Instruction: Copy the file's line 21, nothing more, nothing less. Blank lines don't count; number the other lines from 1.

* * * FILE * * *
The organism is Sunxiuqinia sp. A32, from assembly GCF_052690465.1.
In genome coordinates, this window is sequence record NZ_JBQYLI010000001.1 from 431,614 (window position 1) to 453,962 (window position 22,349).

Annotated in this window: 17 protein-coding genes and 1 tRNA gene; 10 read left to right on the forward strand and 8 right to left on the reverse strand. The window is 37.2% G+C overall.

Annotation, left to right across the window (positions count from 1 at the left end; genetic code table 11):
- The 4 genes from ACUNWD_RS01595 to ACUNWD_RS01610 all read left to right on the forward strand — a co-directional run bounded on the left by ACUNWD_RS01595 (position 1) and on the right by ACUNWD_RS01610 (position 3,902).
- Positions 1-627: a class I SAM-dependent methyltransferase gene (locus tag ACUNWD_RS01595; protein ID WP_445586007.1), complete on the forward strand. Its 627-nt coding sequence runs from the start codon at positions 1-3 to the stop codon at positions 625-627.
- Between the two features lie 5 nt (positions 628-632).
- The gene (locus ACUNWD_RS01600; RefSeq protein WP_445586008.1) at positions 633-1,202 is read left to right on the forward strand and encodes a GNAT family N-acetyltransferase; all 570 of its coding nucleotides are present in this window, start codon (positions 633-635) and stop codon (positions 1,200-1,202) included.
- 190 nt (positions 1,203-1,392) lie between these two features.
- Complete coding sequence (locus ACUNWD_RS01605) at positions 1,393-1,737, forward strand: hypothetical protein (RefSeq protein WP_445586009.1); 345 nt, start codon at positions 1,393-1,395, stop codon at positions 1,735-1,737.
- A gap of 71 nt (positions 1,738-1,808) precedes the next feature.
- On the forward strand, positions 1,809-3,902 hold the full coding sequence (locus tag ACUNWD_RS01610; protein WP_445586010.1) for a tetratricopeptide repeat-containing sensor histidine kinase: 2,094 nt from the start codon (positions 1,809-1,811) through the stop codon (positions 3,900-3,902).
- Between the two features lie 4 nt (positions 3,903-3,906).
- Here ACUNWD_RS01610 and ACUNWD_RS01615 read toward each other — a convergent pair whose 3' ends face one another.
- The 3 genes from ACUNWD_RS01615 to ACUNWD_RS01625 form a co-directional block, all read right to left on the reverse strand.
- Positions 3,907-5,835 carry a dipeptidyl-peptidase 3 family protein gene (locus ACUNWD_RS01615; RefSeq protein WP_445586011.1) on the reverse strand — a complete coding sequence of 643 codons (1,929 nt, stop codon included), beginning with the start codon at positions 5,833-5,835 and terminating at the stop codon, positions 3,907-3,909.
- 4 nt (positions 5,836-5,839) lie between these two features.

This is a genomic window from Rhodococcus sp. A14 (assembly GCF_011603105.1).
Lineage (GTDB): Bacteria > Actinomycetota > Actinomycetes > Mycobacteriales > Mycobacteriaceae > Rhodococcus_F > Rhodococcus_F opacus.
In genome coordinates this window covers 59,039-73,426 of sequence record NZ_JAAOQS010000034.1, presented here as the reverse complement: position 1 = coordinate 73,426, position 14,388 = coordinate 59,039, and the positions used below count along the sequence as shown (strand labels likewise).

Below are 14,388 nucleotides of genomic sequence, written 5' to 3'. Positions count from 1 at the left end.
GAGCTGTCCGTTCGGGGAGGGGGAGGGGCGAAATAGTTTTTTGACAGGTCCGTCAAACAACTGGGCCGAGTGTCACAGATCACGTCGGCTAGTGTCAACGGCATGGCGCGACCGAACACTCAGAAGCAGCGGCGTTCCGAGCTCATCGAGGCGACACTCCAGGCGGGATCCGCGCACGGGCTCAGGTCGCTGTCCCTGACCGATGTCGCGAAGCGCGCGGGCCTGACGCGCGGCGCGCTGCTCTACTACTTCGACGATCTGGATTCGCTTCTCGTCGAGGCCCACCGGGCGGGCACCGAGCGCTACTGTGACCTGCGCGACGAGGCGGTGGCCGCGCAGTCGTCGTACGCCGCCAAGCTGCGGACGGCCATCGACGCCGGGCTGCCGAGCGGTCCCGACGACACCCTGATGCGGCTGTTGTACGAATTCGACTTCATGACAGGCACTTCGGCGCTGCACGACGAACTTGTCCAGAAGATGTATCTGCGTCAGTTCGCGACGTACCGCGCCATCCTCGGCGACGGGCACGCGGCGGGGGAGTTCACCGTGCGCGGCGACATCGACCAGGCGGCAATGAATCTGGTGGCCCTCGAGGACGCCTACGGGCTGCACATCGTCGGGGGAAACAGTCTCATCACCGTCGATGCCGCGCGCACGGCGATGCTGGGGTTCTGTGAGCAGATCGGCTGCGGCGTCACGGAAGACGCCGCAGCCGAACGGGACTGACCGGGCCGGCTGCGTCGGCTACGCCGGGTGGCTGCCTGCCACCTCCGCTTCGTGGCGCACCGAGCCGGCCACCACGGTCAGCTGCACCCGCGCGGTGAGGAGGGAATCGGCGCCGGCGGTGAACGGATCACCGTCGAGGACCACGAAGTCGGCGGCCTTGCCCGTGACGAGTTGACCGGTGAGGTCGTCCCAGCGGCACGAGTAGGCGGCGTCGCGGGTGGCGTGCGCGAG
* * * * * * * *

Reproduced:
Below are 14,388 nucleotides of genomic sequence, written 5' to 3'. Positions count from 1 at the left end.